Pastor Debra Schaffran
Cell 952-240-3836 | debraschaffran@gmail.com

500 Clark Street, Mora, MN 55051 | 320-679-2713
Office Administrator Hours Wed. – Fri., 10 a.m. – 2 p.m.
Office: moraogilvie.umcs@gmail.com
Handicapped Accessible

Pastor Debra Schaffran
Cell 952-240-3836 | debraschaffran@gmail.com

500 Clark Street, Mora, MN 55051 | 320-679-2713
Office Administrator Hours Wed. – Fri., 10 a.m. – 2 p.m.
Office: moraogilvie.umcs@gmail.com
Handicapped Accessible

Message for April 25, 2021

Worship April 25, 2021

Welcome

The Lord our God is God of gods and Lord of lords —

The God who is mighty and awesome,

The One who has no favorites,

The God who extends justice to the orphan and the widow.

How do we show our love for God? How do we show we are God’s people?

By loving the stranger for we were once strangers of God!

Opening Prayer

Loving God, you invite us again and again to redefine what love looks like among us. Continue to expand our understanding of you. Expand our sight to see each person as one who you love. As you welcome us, help us to show your expansive welcome in our community and beyond. Amen.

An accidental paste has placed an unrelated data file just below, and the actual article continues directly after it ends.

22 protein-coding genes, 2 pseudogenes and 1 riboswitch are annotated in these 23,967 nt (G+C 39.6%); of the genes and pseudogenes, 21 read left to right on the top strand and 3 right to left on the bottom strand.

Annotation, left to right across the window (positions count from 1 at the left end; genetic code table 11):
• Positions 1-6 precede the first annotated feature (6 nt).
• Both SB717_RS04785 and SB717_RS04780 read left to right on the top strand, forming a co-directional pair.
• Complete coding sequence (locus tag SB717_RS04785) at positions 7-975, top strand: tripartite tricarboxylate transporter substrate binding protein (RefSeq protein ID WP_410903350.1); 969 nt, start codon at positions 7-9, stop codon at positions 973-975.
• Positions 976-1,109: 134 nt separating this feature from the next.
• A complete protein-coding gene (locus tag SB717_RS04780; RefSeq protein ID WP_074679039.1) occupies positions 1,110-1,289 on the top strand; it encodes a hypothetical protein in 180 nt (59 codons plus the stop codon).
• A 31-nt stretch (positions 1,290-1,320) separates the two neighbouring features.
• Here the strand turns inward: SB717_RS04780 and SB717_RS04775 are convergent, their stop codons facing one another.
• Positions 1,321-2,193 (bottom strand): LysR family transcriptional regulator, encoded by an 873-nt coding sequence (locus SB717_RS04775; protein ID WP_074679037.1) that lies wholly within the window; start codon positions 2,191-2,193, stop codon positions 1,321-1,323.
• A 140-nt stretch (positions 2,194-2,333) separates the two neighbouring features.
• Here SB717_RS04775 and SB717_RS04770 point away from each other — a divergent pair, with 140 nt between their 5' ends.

Hymn    UMH #526                                           What a Friend We Have in Jesus

Scripture                                                             Deuteronomy 10: 17-19

17 For the Lord your God is God of gods and Lord of lords, the great God, mighty and awesome, who is not partial and takes no bribe, 18 who executes justice for the orphan and the widow, and who loves the strangers, providing them food and clothing. 19 You shall also love the stranger, for you were strangers in the land of Egypt.

Meditation         R.E.S.P.E.C.T. the Stranger                          

Week 3

Deuteronomy 10:17-19

This is week three in a four week, plus a review week, digging into a sermon series titled “I See You”. I am reminded of the children’s little ditty – I see London, I see France, I see Debbie in her under pants. What a dumb saying, a saying used to tease or get under someone’s skin, maybe even used to bully someone. Certainly not a saying to get to know a stranger.